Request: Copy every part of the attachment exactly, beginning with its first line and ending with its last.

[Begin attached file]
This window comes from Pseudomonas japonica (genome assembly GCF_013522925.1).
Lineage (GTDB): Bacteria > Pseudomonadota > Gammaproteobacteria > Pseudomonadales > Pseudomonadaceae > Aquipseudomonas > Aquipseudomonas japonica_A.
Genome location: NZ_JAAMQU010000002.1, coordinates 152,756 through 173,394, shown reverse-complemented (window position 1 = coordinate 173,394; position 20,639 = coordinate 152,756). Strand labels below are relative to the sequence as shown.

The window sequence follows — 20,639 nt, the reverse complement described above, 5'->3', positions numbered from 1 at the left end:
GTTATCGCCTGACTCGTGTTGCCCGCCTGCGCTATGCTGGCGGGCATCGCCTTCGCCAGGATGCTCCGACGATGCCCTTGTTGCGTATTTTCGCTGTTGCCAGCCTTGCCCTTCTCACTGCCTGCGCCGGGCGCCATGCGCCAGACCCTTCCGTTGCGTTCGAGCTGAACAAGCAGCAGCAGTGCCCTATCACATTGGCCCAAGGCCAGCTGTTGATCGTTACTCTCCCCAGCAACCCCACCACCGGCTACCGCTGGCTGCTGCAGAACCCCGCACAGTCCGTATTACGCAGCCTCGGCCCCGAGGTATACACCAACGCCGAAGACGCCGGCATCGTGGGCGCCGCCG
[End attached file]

This window comes from Pseudomonas japonica (genome assembly GCF_013522925.1).
Lineage (GTDB): Bacteria > Pseudomonadota > Gammaproteobacteria > Pseudomonadales > Pseudomonadaceae > Aquipseudomonas > Aquipseudomonas japonica_A.
Genome location: NZ_JAAMQU010000002.1, coordinates 152,756 through 173,394, shown reverse-complemented (window position 1 = coordinate 173,394; position 20,639 = coordinate 152,756). Strand labels below are relative to the sequence as shown.

The window sequence follows — 20,639 nt, the reverse complement described above, 5'->3', positions numbered from 1 at the left end:
GTTATCGCCTGACTCGTGTTGCCCGCCTGCGCTATGCTGGCGGGCATCGCCTTCGCCAGGATGCTCCGACGATGCCCTTGTTGCGTATTTTCGCTGTTGCCAGCCTTGCCCTTCTCACTGCCTGCGCCGGGCGCCATGCGCCAGACCCTTCCGTTGCGTTCGAGCTGAACAAGCAGCAGCAGTGCCCTATCACATTGGCCCAAGGCCAGCTGTTGATCGTTACTCTCCCCAGCAACCCCACCACCGGCTACCGCTGGCTGCTGCAGAACCCCGCACAGTCCGTATTACGCAGCCTCGGCCCCGAGGTATACACCAACGCCGAAGACGCCGGCATCGTGGGCGCCGCCG